Nairametrics|The Managing Director of Egbin Power Plc, Mr. Dallas Peavey said the company may shut down operations due to a N110 billion debt owed it by the Federal Government (FG). He said the company was owing gas suppliers, technical partners, and commercial banks. A shut down of the plant would inevitably mean that parts of Nigeria would be in darkness, as Egbin Plc is the largest power generating plant in the country.
Nigeria’s power issues are complex. At the heart of it all is a flawed privatization programme. Buyers of the privatized assets paid for them in dollars without being able to conduct due diligence on the assets, however, revenue from the assets is in Naira. Some investors did better by using dollar loans obtained from Nigerian banks. A depreciation in the Naira means they would have to pay much more to meet repayment schedules. Gas supplies are also priced in dollars.
Egbin Plc is disadvantaged by the devaluation on the twin fronts of dollar denominated loans and gas supplies which are both priced in USD. Distribution companies (Discos), which make payment to the generating companies, are under paying because of Nigerians refusing to pay for power.
Power sector challenges
Nigerians have refused to pay for power because it is epileptic while electricity bills are estimated for most customers. A metering programme by Discos has largely stalled due to huge costs of acquiring meters. At an average cost of N50, 000 per meter, metering 2million customers alone could cost N100 billion. Discos can’t don’t have the money to fund such a cost and even if they could shareholders won’t approve because tariffs are not cost reflective. A move to increase electricity tariffs has been opposed by the National Assembly, as well as by a court order.
News continues after this ad
Ironically, a recent tariff increase introduced last year has not led to an increase in payment by customers nor has it led to an increase metering.
The transmission grid, which is government owned, claims to have also improved on its wheeling capabilities. They claim they can now transmit about 6MW of electricity matching Nigeria’s installed capacity. Unfortunately, these improvements amount to nothing for the simple reason that the discos are unwilling to take on more power that they can’t bill let alone collect.
News continues after this ad
What is the way forward?
The World Bank has put forward a N700b facility for the Nigerian Bulk Electricity Company to guarantee payment to gas suppliers, the guys at the extreme end of the value chain. The government believes gas suppliers are the most critical piece of the value chain. Once these guys close their taps, generators can’t generate power and there is nothing to wheel to the Discos. It’s a first and critical step towards solving the power problems. Unfortunately, it could all amount to nothing if the challenges at the further end of the value chain is not resolved.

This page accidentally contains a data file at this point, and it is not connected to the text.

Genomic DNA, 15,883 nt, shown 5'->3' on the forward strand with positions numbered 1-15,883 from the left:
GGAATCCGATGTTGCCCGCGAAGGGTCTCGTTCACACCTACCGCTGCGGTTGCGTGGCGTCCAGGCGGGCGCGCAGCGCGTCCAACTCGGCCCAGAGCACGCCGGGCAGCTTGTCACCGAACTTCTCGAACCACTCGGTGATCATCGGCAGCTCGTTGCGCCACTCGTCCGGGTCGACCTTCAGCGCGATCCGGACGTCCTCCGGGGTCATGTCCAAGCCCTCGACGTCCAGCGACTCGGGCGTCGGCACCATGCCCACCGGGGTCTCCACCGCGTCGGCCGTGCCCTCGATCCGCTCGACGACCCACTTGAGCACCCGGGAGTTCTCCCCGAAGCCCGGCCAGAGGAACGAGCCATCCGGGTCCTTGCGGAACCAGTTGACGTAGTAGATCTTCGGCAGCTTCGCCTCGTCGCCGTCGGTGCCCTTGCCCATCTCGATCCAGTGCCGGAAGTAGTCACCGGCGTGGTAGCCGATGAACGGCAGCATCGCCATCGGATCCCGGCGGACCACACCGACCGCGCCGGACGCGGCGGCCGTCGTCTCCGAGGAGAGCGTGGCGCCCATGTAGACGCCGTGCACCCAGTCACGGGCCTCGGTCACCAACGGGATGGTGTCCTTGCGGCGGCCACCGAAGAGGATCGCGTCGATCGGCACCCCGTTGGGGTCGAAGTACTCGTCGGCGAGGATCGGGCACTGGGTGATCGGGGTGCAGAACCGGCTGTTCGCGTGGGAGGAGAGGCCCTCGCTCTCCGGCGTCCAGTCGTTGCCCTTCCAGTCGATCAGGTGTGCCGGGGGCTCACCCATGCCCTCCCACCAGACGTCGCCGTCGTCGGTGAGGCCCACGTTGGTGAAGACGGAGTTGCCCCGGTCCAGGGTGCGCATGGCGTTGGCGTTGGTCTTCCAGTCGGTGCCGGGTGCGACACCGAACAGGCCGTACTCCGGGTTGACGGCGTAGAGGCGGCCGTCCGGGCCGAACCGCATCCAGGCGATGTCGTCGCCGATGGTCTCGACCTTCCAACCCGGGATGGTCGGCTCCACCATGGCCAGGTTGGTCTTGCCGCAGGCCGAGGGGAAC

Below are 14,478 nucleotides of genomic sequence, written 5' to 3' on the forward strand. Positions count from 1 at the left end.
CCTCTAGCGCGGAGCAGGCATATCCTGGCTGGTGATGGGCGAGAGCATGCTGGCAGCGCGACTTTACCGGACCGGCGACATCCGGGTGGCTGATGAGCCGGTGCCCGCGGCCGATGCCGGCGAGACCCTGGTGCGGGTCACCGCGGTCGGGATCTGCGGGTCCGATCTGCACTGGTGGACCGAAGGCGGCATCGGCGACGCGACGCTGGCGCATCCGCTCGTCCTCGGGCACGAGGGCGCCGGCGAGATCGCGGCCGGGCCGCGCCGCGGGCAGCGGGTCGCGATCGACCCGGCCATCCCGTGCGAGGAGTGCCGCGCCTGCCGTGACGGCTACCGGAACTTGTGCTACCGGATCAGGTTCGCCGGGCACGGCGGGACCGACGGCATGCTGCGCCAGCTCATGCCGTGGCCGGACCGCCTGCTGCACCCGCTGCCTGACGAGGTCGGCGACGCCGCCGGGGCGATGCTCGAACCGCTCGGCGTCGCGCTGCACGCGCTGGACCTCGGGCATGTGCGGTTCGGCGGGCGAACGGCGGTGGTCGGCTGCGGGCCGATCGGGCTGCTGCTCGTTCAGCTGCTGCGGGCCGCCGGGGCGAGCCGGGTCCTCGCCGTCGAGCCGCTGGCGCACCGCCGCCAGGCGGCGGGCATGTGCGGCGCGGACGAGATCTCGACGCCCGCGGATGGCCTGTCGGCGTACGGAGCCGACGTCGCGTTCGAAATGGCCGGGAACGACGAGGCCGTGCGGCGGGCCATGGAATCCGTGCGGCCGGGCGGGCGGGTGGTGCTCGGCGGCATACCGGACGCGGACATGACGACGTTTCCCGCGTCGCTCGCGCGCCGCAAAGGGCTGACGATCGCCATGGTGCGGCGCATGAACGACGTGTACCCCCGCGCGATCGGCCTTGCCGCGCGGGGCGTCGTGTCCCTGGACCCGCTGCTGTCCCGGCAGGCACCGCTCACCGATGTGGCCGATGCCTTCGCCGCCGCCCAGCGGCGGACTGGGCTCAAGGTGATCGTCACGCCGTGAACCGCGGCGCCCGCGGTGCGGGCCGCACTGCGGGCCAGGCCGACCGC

History shows more power doesn’t always translate to more money in the bank for Discos. Customers will more enjoy light but will cringe at paying once they see their electricity bills skyrocket. After all power is still seen by many as a social good, rather than a commercial product made to be paid for at cost reflective rates.
So, if the gas tap remains on and power is generated and wheeled at optimum capacity, discos will still need to get their customers to pay the bills as well as meter them. Which brings us back to funding and introducing cost reflective tariffs.
Where is the regulator in all this?
The Nigerian Electricity Regulatory Commission (NERC) shares a huge part of this blame. Regulations are old and not market friendly. In Nigeria, the only penalty for not paying your bills is to get disconnected. NERC also allows customers owe for three months before they can be disconnected by discos. The former NERC chairman is loathed by the industry for being more of a social activist than a market reformer. Incidentally, NERC is yet to get a replacement for him. The last person nominated by the Buhari administration declined the offer as he wasn’t even notified ahead of time by the government.
Key to solving this problem
The entire sector appears to be a huge mess now. Yet, it’s a problem that can’t be wished away. Perhaps, the sooner Nigerians realise fixing the sector starts from paying their bills the more progress we could all likely see. One quick way to achieve this could be to change that age-old perception about power. It’s not a social good.
Discos should be held accountable to pay for power received and adopt a fair estimated and fair billing methodology. This brings us back to the consumers. Once Nigerians learn to pay for power consumed no matter how small, it will trigger the cash flow investors need to see to trigger the confidence required to invest even more power.
Solutions in a nutshell.
- Install Market driven NERC
- Secure long term funding from world Bank to finance sector shortfalls.
- Update electricity regulations and amend power laws. Make them for market friendly and punitive for power theft and nonpayment of electricity bills
- Commit Discos towards fair estimated billing methodology and medium term metering plan
- Enforce ATC&C loss reduction pathway agreed with discos.
- Customers start paying 100% of their bills 100%
- Make electricity tariff more cost reflective
As Milton Friedman once remarked
“The great virtue of a free market system is that it does not care what color people are; it does not care what their religion is; it only cares whether they can produce something you want to buy. It is the most effective system we have discovered to enable people who hate one another to deal with one another and help one another.”
Allow the markets work and maybe we may finally solve Nigeria’s power problems.